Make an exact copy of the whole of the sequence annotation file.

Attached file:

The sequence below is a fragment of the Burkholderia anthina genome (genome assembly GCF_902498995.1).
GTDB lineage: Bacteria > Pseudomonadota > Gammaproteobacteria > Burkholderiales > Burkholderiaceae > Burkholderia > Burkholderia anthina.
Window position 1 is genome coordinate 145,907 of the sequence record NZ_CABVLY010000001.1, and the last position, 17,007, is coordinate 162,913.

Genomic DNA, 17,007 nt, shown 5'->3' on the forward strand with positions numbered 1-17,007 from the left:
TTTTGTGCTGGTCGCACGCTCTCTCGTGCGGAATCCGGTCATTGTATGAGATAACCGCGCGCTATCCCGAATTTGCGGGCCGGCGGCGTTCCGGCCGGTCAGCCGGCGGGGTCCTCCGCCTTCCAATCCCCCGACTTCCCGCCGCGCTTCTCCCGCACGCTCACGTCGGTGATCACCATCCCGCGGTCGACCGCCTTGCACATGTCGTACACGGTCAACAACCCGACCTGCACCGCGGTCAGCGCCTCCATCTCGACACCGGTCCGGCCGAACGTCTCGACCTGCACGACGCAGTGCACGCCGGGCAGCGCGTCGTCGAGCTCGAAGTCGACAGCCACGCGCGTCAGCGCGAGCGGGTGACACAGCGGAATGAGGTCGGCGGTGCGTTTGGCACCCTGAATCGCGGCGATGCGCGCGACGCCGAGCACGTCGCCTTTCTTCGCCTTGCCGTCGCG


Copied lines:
The sequence below is a fragment of the Burkholderia anthina genome (genome assembly GCF_902498995.1).
GTDB lineage: Bacteria > Pseudomonadota > Gammaproteobacteria > Burkholderiales > Burkholderiaceae > Burkholderia > Burkholderia anthina.
Window position 1 is genome coordinate 145,907 of the sequence record NZ_CABVLY010000001.1, and the last position, 17,007, is coordinate 162,913.

Genomic DNA, 17,007 nt, shown 5'->3' on the forward strand with positions numbered 1-17,007 from the left:
TTTTGTGCTGGTCGCACGCTCTCTCGTGCGGAATCCGGTCATTGTATGAGATAACCGCGCGCTATCCCGAATTTGCGGGCCGGCGGCGTTCCGGCCGGTCAGCCGGCGGGGTCCTCCGCCTTCCAATCCCCCGACTTCCCGCCGCGCTTCTCCCGCACGCTCACGTCGGTGATCACCATCCCGCGGTCGACCGCCTTGCACATGTCGTACACGGTCAACAACCCGACCTGCACCGCGGTCAGCGCCTCCATCTCGACACCGGTCCGGCCGAACGTCTCGACCTGCACGACGCAGTGCACGCCGGGCAGCGCGTCGTCGAGCTCGAAGTCGACAGCCACGCGCGTCAGCGCGAGCGGGTGACACAGCGGAATGAGGTCGGCGGTGCGTTTGGCACCCTGAATCGCGGCGATGCGCGCGACGCCGAGCACGTCGCCTTTCTTCGCCTTGCCGTCGCG